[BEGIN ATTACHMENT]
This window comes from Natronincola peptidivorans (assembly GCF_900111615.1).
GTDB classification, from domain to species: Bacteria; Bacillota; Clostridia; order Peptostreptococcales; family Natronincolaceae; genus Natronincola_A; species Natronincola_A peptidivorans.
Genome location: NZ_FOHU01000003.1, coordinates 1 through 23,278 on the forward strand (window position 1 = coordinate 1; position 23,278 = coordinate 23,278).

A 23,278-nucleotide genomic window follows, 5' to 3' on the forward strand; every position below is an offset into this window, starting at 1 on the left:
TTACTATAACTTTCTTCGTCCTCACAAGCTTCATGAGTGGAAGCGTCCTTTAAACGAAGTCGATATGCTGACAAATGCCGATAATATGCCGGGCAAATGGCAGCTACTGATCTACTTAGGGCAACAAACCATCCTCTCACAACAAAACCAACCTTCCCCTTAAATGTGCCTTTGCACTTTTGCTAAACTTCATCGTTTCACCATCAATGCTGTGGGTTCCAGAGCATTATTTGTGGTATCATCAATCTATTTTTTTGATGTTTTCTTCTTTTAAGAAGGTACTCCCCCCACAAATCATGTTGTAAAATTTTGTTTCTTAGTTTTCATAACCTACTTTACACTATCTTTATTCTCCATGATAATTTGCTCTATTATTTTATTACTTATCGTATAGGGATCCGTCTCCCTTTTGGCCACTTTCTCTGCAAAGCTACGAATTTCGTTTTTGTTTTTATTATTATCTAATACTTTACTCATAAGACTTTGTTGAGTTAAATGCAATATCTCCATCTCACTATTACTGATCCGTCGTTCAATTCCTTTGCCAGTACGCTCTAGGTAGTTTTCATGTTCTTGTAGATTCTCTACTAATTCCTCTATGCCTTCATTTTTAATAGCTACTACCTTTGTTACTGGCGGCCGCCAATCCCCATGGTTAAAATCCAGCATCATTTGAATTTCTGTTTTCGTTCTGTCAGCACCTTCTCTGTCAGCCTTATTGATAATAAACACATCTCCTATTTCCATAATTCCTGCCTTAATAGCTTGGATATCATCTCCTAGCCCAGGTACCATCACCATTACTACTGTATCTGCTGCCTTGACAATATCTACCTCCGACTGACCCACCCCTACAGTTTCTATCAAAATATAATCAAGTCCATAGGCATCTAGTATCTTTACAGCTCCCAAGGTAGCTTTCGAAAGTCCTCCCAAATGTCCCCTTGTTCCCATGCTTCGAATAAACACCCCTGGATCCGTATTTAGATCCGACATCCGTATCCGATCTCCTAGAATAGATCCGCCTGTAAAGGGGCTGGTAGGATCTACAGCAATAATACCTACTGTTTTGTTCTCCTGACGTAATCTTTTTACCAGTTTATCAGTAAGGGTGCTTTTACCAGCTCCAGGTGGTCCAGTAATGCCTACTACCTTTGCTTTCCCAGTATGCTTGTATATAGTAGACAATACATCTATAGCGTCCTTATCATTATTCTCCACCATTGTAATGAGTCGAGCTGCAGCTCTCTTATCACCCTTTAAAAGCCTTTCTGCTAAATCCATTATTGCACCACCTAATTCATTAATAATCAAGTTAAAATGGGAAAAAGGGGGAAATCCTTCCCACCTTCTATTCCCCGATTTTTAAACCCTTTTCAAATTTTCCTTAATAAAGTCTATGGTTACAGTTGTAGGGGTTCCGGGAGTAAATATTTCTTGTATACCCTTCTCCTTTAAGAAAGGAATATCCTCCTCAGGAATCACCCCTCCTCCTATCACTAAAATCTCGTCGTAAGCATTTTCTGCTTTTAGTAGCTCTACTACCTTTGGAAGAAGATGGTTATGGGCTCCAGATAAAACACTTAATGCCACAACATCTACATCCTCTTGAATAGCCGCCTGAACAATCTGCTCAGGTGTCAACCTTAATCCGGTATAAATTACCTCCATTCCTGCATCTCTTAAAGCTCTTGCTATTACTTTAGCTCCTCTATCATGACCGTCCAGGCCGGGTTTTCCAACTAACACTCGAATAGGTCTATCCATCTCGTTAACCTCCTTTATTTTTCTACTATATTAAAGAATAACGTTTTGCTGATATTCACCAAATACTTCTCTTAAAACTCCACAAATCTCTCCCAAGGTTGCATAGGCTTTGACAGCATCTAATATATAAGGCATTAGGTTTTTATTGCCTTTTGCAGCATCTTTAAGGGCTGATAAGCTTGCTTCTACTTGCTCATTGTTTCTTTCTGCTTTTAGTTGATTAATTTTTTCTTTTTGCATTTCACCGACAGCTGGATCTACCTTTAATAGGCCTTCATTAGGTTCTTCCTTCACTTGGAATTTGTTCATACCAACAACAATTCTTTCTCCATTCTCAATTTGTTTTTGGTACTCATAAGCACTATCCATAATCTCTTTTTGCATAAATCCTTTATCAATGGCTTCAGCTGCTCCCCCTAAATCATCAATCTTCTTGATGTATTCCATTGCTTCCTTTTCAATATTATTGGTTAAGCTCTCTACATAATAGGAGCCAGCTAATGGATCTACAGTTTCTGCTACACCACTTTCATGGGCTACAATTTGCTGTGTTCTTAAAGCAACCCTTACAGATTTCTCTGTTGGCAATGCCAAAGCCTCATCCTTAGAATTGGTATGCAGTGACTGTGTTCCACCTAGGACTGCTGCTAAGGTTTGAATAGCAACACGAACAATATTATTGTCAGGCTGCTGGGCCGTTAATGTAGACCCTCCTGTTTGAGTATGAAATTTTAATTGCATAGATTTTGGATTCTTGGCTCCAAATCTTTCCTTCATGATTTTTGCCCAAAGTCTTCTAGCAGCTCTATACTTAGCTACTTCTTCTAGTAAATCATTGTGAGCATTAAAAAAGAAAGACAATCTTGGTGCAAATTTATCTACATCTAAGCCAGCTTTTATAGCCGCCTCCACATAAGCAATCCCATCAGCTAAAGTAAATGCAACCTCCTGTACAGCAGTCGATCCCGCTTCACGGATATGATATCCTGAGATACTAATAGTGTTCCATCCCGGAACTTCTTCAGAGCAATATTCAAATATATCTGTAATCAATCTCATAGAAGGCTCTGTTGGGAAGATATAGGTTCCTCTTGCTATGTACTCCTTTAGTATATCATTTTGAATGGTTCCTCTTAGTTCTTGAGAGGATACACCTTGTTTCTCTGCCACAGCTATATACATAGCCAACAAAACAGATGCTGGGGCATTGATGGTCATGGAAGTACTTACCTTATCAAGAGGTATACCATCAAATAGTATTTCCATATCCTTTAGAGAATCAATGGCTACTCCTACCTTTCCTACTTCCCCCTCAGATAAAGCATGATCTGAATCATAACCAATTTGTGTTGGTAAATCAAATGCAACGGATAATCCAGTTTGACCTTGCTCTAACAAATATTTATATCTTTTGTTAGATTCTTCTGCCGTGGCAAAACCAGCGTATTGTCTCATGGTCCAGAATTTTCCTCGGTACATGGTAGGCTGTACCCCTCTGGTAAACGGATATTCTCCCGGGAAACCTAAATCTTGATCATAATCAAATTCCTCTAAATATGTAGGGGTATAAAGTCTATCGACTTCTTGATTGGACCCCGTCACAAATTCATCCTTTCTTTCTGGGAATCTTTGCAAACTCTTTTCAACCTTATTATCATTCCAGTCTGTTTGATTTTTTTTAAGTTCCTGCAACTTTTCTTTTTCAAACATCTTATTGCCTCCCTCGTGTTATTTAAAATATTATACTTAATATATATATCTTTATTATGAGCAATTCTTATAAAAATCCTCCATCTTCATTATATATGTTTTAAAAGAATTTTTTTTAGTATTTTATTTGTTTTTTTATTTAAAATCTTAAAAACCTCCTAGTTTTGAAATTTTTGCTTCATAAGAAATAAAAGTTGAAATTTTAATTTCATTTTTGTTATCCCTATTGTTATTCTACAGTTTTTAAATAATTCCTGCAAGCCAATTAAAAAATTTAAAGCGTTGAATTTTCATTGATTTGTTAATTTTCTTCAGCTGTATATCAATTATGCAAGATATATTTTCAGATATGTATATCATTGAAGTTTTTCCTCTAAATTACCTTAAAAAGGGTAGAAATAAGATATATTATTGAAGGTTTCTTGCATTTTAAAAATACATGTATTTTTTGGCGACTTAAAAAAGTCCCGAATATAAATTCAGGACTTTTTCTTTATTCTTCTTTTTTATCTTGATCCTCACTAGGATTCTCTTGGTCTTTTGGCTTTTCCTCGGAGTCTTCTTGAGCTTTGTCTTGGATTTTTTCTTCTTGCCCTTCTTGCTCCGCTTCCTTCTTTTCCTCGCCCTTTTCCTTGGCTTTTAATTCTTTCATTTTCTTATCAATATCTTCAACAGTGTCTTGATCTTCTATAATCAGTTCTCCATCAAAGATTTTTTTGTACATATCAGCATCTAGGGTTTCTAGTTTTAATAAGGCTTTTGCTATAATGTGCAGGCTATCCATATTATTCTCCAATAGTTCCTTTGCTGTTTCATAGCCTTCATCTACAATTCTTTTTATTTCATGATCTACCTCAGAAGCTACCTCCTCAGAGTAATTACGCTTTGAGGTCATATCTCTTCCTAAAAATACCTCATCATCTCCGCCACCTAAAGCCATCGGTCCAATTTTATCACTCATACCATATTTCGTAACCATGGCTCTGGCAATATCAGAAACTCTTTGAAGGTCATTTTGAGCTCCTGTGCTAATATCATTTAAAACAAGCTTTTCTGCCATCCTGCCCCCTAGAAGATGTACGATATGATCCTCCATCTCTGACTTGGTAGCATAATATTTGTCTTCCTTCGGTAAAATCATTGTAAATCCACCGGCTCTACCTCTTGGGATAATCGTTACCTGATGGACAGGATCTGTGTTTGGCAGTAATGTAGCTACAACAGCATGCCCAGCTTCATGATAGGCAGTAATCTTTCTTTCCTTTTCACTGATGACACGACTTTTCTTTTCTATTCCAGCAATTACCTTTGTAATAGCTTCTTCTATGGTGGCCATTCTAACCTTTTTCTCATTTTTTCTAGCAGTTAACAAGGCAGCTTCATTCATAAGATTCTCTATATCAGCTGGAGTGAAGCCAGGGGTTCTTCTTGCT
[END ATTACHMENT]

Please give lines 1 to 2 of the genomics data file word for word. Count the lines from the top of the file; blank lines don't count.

This window comes from Natronincola peptidivorans (assembly GCF_900111615.1).
GTDB classification, from domain to species: Bacteria; Bacillota; Clostridia; order Peptostreptococcales; family Natronincolaceae; genus Natronincola_A; species Natronincola_A peptidivorans.